Commentary: Without the data, you're just another person with an opinion

Randy Cohen, Americans for the Arts blog, 4/11/12

Three years before writing Future Shock in 1970, Alvin Toffler first wrote The Art of Measuring the Arts, and noted, "A cultural data system is needed to provide information for rational policy-making in the cultural field and to assist those outside the field in understanding their impact on it." Americans for the Arts [recently] released the 2012 National Arts Index report, which delivers a score of the health and vitality of the arts in the U.S [through 2010]. This year's report bears witness to how the arts sector fared during the Great Recession. In 2010, half of the 83 indicators measured increased, which is equivalent to pre-recession, 2007 levels. Only one-third of the indicators were up in 2008 and, in 2009, just one-quarter increased. Here are just a few top-level findings from the [latest] Index:

1. Significant growth in the number of nonprofit arts organizations: From 2003-2010, a new nonprofit arts organization was created every three hours in the U.S.

2. The percentage of organizations with an operating deficit declined for the first time since 2007. In 2010, 43% of nonprofit arts organizations had an operating deficit.

3. Arts attendance begins to rebound: In 2010, 32% of the adult population attended a performing arts event (up from 28% in 2009). 13% visited an art museum (up from 12%). These are the first increases since 2003.

The natural question [is] "Are these trends happening where I live?" To answer this question, we set sail with 100 local arts agency partners. Want to do something cool? Click on the Local Arts Index tab at the top of the page and a map of the U.S. will come up. Select your state and then county. You can do direct county-to-county comparisons online and download a county-specific report. Take a minute to visit the FAQ page as well to learn more about the methodology as well as our 100 local partners who pioneered the way for the rest of us. This is a new website on the front of a high-octane online database. Remember, without the data, you're just another person with an opinion...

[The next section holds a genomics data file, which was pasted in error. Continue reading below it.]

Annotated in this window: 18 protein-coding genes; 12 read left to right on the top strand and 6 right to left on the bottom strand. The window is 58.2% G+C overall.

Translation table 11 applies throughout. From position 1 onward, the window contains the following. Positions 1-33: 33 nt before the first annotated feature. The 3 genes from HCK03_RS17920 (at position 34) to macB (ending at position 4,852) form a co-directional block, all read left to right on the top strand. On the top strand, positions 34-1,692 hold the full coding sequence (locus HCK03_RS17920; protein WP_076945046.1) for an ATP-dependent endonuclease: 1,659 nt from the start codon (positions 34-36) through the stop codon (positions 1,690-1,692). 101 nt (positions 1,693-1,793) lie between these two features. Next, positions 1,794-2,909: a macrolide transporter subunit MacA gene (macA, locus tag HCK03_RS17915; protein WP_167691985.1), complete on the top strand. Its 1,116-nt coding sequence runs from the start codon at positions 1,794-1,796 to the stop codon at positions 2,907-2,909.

Cultural Data Project and major cities' arts databases also provide insights

Southern Methodist University website, 2/15/12

SMU's Meadows School of the Arts and Cox School of Business hosted a public forum on February 13 with the Cultural Data Project -- operated by The Pew Charitable Trusts -- and the national arts marketing consulting firm TRG Arts to discuss the value of using in-depth data analysis to assess the condition of the arts in the United States. Before a group of 200 attendees that included executive leadership from more than 50 North Texas arts and cultural organizations, representatives from TRG Arts and the CDP talked about their work nationally, including the insight their data can provide on arts consumer behavior and the effect managerial decisions have on attendance, patronage and the overall health of the arts in America. Both the CDP, based in Philadelphia, and TRG Arts, based in Colorado Springs, gather large amounts of arts data in the U.S. The CDP has been compiling information from cultural organizations since 2004. It is in the midst of a national expansion and now collects data from nearly 12,500 cultural organizations in 11 densely populated states and the District of Columbia about their finances, programs and operations. TRG Arts analyzes arts databases for 18 metropolitan areas in the U.S. with information on the arts patronage of more than 20 million households. Currently, Dallas arts organizations are not part of either the CDP's or TRG Arts' efforts. "There is rich potential for exploring what these two national data sets can reveal about the arts in the U.S., especially when combined with U.S. Census Bureau data," said forum moderator Zannie Voss, professor of arts management and arts entrepreneurship. Rick Lester, president of TRG Arts, discussed the benefits of sharing data among arts organizations, stating, "Data helps organizations stop guessing about what works and answer the question, 'are we normal?'"


Commentary: UK arts should build a "FrankenBase" of audience data

Patrick Hussey, digital campaigns manager at Arts & Business [UK], The Guardian, 3/29/12